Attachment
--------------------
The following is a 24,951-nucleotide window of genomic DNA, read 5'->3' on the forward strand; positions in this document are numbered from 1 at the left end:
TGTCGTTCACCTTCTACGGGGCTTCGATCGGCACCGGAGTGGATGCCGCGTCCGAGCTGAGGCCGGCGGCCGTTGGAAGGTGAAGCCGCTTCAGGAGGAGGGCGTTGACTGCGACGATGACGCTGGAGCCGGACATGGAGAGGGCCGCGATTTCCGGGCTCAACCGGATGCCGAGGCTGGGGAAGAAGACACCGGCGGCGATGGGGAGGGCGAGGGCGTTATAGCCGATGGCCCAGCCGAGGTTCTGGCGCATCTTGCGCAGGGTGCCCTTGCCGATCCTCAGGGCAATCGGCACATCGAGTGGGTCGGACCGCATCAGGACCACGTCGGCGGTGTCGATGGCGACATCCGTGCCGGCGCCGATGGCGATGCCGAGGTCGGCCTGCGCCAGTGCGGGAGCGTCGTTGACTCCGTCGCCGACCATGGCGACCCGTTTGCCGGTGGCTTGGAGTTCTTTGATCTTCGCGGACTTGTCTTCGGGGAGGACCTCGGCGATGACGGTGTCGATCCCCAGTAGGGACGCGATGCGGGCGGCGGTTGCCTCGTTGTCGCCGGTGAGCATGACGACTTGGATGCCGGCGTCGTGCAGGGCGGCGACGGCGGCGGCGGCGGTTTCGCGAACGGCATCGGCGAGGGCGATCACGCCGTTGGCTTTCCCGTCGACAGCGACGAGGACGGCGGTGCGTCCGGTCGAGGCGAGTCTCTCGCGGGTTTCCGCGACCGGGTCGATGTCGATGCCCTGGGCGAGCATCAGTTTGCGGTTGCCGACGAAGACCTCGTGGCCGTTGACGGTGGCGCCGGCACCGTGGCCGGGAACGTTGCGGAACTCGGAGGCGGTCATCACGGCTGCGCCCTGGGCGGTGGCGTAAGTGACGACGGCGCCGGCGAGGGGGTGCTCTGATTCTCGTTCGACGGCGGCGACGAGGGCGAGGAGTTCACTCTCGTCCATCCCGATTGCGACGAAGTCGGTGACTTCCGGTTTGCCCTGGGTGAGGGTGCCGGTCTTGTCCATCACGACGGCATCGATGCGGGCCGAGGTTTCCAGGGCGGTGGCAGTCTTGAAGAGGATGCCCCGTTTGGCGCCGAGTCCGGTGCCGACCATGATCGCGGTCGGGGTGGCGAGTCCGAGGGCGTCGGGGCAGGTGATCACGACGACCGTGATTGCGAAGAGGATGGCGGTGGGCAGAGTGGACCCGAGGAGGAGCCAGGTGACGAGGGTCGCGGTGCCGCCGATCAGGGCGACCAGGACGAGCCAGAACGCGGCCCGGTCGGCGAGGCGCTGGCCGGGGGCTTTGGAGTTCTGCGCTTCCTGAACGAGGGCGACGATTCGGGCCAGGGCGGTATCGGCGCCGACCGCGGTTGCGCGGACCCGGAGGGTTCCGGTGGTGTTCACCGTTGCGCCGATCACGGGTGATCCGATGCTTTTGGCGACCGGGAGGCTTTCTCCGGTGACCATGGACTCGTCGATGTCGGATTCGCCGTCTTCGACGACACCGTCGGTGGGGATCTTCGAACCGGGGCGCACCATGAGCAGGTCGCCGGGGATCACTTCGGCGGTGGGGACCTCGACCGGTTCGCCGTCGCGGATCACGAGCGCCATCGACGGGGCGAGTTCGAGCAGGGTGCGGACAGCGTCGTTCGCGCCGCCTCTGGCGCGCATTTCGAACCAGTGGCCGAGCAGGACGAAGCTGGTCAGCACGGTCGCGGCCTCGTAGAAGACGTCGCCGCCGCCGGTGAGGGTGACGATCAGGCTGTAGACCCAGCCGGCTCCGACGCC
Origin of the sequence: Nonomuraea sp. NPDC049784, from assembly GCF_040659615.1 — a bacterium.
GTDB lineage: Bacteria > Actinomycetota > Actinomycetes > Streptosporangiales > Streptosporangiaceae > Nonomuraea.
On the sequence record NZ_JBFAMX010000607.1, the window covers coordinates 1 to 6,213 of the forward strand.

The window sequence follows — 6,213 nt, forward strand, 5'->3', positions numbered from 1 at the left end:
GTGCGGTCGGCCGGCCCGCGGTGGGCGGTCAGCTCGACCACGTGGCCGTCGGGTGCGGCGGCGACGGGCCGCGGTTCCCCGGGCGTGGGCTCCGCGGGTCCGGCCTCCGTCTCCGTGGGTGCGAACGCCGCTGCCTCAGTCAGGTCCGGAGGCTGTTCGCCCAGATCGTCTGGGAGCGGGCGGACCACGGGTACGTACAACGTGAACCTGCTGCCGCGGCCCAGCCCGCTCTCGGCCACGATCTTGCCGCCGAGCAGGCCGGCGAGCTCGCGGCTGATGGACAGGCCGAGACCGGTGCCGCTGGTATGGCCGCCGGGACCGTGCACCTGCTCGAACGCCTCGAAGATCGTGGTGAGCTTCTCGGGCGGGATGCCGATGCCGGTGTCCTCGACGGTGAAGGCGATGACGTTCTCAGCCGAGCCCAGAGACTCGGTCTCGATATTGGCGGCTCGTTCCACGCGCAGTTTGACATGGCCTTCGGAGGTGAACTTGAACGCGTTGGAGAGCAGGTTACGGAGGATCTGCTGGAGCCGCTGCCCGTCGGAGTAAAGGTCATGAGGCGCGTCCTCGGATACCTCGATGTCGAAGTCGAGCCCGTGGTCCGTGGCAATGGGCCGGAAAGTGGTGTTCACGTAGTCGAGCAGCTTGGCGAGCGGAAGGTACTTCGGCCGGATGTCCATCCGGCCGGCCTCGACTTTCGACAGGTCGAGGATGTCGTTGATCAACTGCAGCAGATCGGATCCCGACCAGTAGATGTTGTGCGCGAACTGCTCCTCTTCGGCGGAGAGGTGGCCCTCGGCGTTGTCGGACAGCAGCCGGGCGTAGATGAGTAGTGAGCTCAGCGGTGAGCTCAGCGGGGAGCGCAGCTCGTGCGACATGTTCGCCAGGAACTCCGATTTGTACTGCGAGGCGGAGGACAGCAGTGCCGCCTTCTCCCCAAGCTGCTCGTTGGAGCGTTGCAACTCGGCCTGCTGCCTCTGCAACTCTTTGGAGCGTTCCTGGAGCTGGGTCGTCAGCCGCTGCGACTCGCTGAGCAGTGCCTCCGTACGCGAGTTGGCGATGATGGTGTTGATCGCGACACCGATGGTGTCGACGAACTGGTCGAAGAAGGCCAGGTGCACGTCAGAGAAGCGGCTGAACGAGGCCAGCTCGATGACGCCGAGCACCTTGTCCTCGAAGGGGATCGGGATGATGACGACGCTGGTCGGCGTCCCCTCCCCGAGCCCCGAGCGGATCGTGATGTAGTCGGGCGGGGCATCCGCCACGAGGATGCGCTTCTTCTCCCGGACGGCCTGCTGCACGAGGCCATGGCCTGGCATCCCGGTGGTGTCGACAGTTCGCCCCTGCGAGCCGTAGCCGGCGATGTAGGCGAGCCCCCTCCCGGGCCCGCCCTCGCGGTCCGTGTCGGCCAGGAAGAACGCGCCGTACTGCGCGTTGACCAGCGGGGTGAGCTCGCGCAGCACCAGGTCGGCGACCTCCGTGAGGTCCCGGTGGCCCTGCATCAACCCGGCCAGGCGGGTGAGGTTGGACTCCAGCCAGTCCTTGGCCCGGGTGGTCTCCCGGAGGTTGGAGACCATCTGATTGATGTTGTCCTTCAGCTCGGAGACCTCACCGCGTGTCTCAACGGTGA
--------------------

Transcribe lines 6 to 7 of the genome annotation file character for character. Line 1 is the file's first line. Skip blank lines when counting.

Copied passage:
The window sequence follows — 6,213 nt, forward strand, 5'->3', positions numbered from 1 at the left end:
GTGCGGTCGGCCGGCCCGCGGTGGGCGGTCAGCTCGACCACGTGGCCGTCGGGTGCGGCGGCGACGGGCCGCGGTTCCCCGGGCGTGGGCTCCGCGGGTCCGGCCTCCGTCTCCGTGGGTGCGAACGCCGCTGCCTCAGTCAGGTCCGGAGGCTGTTCGCCCAGATCGTCTGGGAGCGGGCGGACCACGGGTACGTACAACGTGAACCTGCTGCCGCGGCCCAGCCCGCTCTCGGCCACGATCTTGCCGCCGAGCAGGCCGGCGAGCTCGCGGCTGATGGACAGGCCGAGACCGGTGCCGCTGGTATGGCCGCCGGGACCGTGCACCTGCTCGAACGCCTCGAAGATCGTGGTGAGCTTCTCGGGCGGGATGCCGATGCCGGTGTCCTCGACGGTGAAGGCGATGACGTTCTCAGCCGAGCCCAGAGACTCGGTCTCGATATTGGCGGCTCGTTCCACGCGCAGTTTGACATGGCCTTCGGAGGTGAACTTGAACGCGTTGGAGAGCAGGTTACGGAGGATCTGCTGGAGCCGCTGCCCGTCGGAGTAAAGGTCATGAGGCGCGTCCTCGGATACCTCGATGTCGAAGTCGAGCCCGTGGTCCGTGGCAATGGGCCGGAAAGTGGTGTTCACGTAGTCGAGCAGCTTGGCGAGCGGAAGGTACTTCGGCCGGATGTCCATCCGGCCGGCCTCGACTTTCGACAGGTCGAGGATGTCGTTGATCAACTGCAGCAGATCGGATCCCGACCAGTAGATGTTGTGCGCGAACTGCTCCTCTTCGGCGGAGAGGTGGCCCTCGGCGTTGTCGGACAGCAGCCGGGCGTAGATGAGTAGTGAGCTCAGCGGTGAGCTCAGCGGGGAGCGCAGCTCGTGCGACATGTTCGCCAGGAACTCCGATTTGTACTGCGAGGCGGAGGACAGCAGTGCCGCCTTCTCCCCAAGCTGCTCGTTGGAGCGTTGCAACTCGGCCTGCTGCCTCTGCAACTCTTTGGAGCGTTCCTGGAGCTGGGTCGTCAGCCGCTGCGACTCGCTGAGCAGTGCCTCCGTACGCGAGTTGGCGATGATGGTGTTGATCGCGACACCGATGGTGTCGACGAACTGGTCGAAGAAGGCCAGGTGCACGTCAGAGAAGCGGCTGAACGAGGCCAGCTCGATGACGCCGAGCACCTTGTCCTCGAAGGGGATCGGGATGATGACGACGCTGGTCGGCGTCCCCTCCCCGAGCCCCGAGCGGATCGTGATGTAGTCGGGCGGGGCATCCGCCACGAGGATGCGCTTCTTCTCCCGGACGGCCTGCTGCACGAGGCCATGGCCTGGCATCCCGGTGGTGTCGACAGTTCGCCCCTGCGAGCCGTAGCCGGCGATGTAGGCGAGCCCCCTCCCGGGCCCGCCCTCGCGGTCCGTGTCGGCCAGGAAGAACGCGCCGTACTGCGCGTTGACCAGCGGGGTGAGCTCGCGCAGCACCAGGTCGGCGACCTCCGTGAGGTCCCGGTGGCCCTGCATCAACCCGGCCAGGCGGGTGAGGTTGGACTCCAGCCAGTCCTTGGCCCGGGTGGTCTCCCGGAGGTTGGAGACCATCTGATTGATGTTGTCCTTCAGCTCGGAGACCTCACCGCGTGTCTCAACGGTGA